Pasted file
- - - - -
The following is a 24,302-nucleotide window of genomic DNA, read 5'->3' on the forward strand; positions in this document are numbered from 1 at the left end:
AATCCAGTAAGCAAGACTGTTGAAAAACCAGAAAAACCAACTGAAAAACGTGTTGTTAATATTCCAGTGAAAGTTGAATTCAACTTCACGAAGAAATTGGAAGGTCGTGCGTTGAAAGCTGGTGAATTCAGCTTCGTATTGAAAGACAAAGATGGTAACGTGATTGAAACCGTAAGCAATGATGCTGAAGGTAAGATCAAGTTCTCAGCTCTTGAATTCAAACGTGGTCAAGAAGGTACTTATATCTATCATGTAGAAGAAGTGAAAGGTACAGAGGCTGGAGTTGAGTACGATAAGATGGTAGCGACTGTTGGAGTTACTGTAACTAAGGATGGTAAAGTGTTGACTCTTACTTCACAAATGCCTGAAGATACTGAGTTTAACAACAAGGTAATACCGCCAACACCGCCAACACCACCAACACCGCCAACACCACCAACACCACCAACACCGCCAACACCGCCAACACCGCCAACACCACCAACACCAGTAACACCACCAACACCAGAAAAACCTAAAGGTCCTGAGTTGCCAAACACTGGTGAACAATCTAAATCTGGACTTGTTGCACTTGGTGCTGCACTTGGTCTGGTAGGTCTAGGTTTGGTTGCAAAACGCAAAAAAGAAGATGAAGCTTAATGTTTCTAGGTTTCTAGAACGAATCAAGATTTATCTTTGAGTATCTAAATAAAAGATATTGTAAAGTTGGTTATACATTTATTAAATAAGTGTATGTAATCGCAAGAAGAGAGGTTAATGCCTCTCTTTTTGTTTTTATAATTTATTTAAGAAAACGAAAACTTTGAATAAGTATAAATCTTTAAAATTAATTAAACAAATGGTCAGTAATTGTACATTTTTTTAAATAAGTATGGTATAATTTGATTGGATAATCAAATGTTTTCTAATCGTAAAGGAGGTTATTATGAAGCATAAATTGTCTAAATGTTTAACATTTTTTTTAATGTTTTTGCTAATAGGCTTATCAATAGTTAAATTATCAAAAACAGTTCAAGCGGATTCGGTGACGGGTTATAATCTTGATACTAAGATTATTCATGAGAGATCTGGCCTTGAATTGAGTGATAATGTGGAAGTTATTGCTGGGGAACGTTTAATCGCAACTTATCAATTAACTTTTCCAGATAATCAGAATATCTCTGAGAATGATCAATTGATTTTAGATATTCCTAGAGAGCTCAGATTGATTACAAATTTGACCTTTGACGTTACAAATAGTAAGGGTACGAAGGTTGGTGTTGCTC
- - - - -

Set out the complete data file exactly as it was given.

The following is a 24,302-nucleotide window of genomic DNA, read 5'->3' on the forward strand; positions in this document are numbered from 1 at the left end:
AATCCAGTAAGCAAGACTGTTGAAAAACCAGAAAAACCAACTGAAAAACGTGTTGTTAATATTCCAGTGAAAGTTGAATTCAACTTCACGAAGAAATTGGAAGGTCGTGCGTTGAAAGCTGGTGAATTCAGCTTCGTATTGAAAGACAAAGATGGTAACGTGATTGAAACCGTAAGCAATGATGCTGAAGGTAAGATCAAGTTCTCAGCTCTTGAATTCAAACGTGGTCAAGAAGGTACTTATATCTATCATGTAGAAGAAGTGAAAGGTACAGAGGCTGGAGTTGAGTACGATAAGATGGTAGCGACTGTTGGAGTTACTGTAACTAAGGATGGTAAAGTGTTGACTCTTACTTCACAAATGCCTGAAGATACTGAGTTTAACAACAAGGTAATACCGCCAACACCGCCAACACCACCAACACCGCCAACACCACCAACACCACCAACACCGCCAACACCGCCAACACCGCCAACACCACCAACACCAGTAACACCACCAACACCAGAAAAACCTAAAGGTCCTGAGTTGCCAAACACTGGTGAACAATCTAAATCTGGACTTGTTGCACTTGGTGCTGCACTTGGTCTGGTAGGTCTAGGTTTGGTTGCAAAACGCAAAAAAGAAGATGAAGCTTAATGTTTCTAGGTTTCTAGAACGAATCAAGATTTATCTTTGAGTATCTAAATAAAAGATATTGTAAAGTTGGTTATACATTTATTAAATAAGTGTATGTAATCGCAAGAAGAGAGGTTAATGCCTCTCTTTTTGTTTTTATAATTTATTTAAGAAAACGAAAACTTTGAATAAGTATAAATCTTTAAAATTAATTAAACAAATGGTCAGTAATTGTACATTTTTTTAAATAAGTATGGTATAATTTGATTGGATAATCAAATGTTTTCTAATCGTAAAGGAGGTTATTATGAAGCATAAATTGTCTAAATGTTTAACATTTTTTTTAATGTTTTTGCTAATAGGCTTATCAATAGTTAAATTATCAAAAACAGTTCAAGCGGATTCGGTGACGGGTTATAATCTTGATACTAAGATTATTCATGAGAGATCTGGCCTTGAATTGAGTGATAATGTGGAAGTTATTGCTGGGGAACGTTTAATCGCAACTTATCAATTAACTTTTCCAGATAATCAGAATATCTCTGAGAATGATCAATTGATTTTAGATATTCCTAGAGAGCTCAGATTGATTACAAATTTGACCTTTGACGTTACAAATAGTAAGGGTACGAAGGTTGGTGTTGCTC